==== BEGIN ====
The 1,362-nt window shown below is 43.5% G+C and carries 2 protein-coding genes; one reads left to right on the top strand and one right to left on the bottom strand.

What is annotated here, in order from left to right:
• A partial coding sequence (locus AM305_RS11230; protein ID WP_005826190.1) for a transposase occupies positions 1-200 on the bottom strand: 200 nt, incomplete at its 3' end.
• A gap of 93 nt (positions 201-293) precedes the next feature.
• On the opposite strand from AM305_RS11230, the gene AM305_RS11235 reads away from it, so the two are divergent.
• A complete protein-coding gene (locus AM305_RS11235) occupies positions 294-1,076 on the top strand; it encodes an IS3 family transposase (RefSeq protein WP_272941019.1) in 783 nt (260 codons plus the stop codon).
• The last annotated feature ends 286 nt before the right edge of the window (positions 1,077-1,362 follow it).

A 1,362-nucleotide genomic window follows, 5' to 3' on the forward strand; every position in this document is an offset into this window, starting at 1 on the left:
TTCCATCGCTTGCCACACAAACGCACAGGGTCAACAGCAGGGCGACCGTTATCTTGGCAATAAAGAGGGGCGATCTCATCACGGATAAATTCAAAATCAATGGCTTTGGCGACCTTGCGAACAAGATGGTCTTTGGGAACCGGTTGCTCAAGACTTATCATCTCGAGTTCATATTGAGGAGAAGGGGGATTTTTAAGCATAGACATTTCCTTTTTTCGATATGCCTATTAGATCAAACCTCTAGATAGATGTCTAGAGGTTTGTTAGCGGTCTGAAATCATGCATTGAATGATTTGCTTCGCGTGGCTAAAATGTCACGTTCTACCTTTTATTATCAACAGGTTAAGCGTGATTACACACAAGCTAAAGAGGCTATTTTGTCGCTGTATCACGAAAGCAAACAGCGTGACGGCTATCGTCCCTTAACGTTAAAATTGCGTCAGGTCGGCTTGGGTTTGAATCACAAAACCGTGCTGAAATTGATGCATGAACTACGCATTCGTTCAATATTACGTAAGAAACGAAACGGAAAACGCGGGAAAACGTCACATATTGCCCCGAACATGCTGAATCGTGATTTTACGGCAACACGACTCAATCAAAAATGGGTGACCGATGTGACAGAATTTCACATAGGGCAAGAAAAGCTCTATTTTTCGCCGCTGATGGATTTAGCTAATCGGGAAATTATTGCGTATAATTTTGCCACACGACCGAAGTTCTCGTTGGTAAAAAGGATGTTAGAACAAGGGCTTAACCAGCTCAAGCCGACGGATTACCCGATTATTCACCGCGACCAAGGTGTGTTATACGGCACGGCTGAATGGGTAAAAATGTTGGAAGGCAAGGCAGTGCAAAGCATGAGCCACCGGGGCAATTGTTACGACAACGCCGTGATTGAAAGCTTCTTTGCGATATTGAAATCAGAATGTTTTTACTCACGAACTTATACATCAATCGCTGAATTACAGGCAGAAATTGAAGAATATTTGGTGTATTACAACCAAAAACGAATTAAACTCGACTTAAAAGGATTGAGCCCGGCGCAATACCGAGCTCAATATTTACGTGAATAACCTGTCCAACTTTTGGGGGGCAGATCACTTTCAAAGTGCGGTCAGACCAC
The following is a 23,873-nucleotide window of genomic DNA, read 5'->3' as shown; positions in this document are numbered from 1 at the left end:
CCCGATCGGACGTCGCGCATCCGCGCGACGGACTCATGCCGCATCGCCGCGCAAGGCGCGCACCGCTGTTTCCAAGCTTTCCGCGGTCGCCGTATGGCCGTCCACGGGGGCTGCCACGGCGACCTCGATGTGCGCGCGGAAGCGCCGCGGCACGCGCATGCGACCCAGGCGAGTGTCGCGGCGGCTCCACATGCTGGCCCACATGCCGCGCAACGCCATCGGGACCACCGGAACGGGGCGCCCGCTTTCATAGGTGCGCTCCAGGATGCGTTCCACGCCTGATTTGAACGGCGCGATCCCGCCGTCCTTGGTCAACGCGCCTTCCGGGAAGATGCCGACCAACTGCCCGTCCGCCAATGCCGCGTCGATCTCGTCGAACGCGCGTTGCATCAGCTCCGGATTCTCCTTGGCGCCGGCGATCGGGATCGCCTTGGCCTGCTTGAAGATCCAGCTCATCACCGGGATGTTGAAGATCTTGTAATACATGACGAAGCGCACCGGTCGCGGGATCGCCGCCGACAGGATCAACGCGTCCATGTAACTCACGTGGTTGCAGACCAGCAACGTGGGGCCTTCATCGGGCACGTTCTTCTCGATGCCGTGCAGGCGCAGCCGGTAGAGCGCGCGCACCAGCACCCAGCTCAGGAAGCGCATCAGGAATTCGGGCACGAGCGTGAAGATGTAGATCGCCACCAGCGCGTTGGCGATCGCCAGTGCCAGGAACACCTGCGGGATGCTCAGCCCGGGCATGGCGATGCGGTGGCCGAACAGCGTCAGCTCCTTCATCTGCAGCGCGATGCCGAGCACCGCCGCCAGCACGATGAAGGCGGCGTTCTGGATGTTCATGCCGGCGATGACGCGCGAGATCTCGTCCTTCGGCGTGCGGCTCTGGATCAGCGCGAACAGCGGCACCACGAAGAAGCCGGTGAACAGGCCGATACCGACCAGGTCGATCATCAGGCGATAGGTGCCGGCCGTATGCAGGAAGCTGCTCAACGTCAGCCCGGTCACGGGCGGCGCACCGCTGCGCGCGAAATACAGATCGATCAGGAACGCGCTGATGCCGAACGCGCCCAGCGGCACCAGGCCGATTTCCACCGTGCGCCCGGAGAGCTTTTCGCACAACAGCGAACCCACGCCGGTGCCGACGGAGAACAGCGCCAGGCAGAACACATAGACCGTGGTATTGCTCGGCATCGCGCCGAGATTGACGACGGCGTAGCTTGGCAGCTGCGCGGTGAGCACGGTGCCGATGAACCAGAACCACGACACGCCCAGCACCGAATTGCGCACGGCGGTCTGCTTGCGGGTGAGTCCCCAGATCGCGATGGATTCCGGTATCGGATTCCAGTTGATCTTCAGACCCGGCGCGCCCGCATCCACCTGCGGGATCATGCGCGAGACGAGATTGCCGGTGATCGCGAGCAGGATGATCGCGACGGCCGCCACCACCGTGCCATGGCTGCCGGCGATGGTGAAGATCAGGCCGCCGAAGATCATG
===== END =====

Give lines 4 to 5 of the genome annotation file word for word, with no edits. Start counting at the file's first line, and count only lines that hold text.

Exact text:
• A gap of 93 nt (positions 201-293) precedes the next feature.
• On the opposite strand from AM305_RS11230, the gene AM305_RS11235 reads away from it, so the two are divergent.